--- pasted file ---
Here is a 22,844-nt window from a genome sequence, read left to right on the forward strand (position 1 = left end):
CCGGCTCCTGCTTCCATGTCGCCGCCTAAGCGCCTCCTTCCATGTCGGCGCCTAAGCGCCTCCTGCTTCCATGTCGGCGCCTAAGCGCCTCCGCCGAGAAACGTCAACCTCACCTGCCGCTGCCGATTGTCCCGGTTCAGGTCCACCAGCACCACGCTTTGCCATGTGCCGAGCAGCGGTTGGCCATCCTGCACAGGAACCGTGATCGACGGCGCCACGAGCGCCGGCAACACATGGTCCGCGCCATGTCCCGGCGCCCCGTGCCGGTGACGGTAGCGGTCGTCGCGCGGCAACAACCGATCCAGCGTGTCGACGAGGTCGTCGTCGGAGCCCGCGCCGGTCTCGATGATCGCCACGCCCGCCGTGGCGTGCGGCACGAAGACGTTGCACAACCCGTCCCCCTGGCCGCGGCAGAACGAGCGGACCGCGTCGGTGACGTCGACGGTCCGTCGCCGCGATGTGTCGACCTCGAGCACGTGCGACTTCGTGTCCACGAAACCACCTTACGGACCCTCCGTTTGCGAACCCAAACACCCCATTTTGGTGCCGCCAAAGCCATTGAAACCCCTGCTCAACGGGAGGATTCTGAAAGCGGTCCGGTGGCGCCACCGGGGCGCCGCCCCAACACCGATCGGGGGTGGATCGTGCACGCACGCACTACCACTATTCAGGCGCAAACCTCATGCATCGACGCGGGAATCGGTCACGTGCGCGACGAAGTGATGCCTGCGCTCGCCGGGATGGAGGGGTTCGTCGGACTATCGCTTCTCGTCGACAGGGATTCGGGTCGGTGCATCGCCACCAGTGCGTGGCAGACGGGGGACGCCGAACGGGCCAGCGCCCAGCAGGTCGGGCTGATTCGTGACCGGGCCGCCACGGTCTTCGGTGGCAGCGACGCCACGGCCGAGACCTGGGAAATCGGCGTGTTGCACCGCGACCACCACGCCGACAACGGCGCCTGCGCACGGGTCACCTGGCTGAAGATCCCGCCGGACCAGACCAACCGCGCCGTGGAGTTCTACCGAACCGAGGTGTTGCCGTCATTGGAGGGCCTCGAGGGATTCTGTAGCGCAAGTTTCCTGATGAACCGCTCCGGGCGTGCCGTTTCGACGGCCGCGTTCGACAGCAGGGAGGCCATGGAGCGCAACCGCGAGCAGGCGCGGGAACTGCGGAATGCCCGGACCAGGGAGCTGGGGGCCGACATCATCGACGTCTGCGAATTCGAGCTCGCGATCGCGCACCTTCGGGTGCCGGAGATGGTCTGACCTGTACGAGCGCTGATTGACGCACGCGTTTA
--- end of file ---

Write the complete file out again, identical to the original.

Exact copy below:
Here is a 22,844-nt window from a genome sequence, read left to right on the forward strand (position 1 = left end):
CCGGCTCCTGCTTCCATGTCGCCGCCTAAGCGCCTCCTTCCATGTCGGCGCCTAAGCGCCTCCTGCTTCCATGTCGGCGCCTAAGCGCCTCCGCCGAGAAACGTCAACCTCACCTGCCGCTGCCGATTGTCCCGGTTCAGGTCCACCAGCACCACGCTTTGCCATGTGCCGAGCAGCGGTTGGCCATCCTGCACAGGAACCGTGATCGACGGCGCCACGAGCGCCGGCAACACATGGTCCGCGCCATGTCCCGGCGCCCCGTGCCGGTGACGGTAGCGGTCGTCGCGCGGCAACAACCGATCCAGCGTGTCGACGAGGTCGTCGTCGGAGCCCGCGCCGGTCTCGATGATCGCCACGCCCGCCGTGGCGTGCGGCACGAAGACGTTGCACAACCCGTCCCCCTGGCCGCGGCAGAACGAGCGGACCGCGTCGGTGACGTCGACGGTCCGTCGCCGCGATGTGTCGACCTCGAGCACGTGCGACTTCGTGTCCACGAAACCACCTTACGGACCCTCCGTTTGCGAACCCAAACACCCCATTTTGGTGCCGCCAAAGCCATTGAAACCCCTGCTCAACGGGAGGATTCTGAAAGCGGTCCGGTGGCGCCACCGGGGCGCCGCCCCAACACCGATCGGGGGTGGATCGTGCACGCACGCACTACCACTATTCAGGCGCAAACCTCATGCATCGACGCGGGAATCGGTCACGTGCGCGACGAAGTGATGCCTGCGCTCGCCGGGATGGAGGGGTTCGTCGGACTATCGCTTCTCGTCGACAGGGATTCGGGTCGGTGCATCGCCACCAGTGCGTGGCAGACGGGGGACGCCGAACGGGCCAGCGCCCAGCAGGTCGGGCTGATTCGTGACCGGGCCGCCACGGTCTTCGGTGGCAGCGACGCCACGGCCGAGACCTGGGAAATCGGCGTGTTGCACCGCGACCACCACGCCGACAACGGCGCCTGCGCACGGGTCACCTGGCTGAAGATCCCGCCGGACCAGACCAACCGCGCCGTGGAGTTCTACCGAACCGAGGTGTTGCCGTCATTGGAGGGCCTCGAGGGATTCTGTAGCGCAAGTTTCCTGATGAACCGCTCCGGGCGTGCCGTTTCGACGGCCGCGTTCGACAGCAGGGAGGCCATGGAGCGCAACCGCGAGCAGGCGCGGGAACTGCGGAATGCCCGGACCAGGGAGCTGGGGGCCGACATCATCGACGTCTGCGAATTCGAGCTCGCGATCGCGCACCTTCGGGTGCCGGAGATGGTCTGACCTGTACGAGCGCTGATTGACGCACGCGTTTA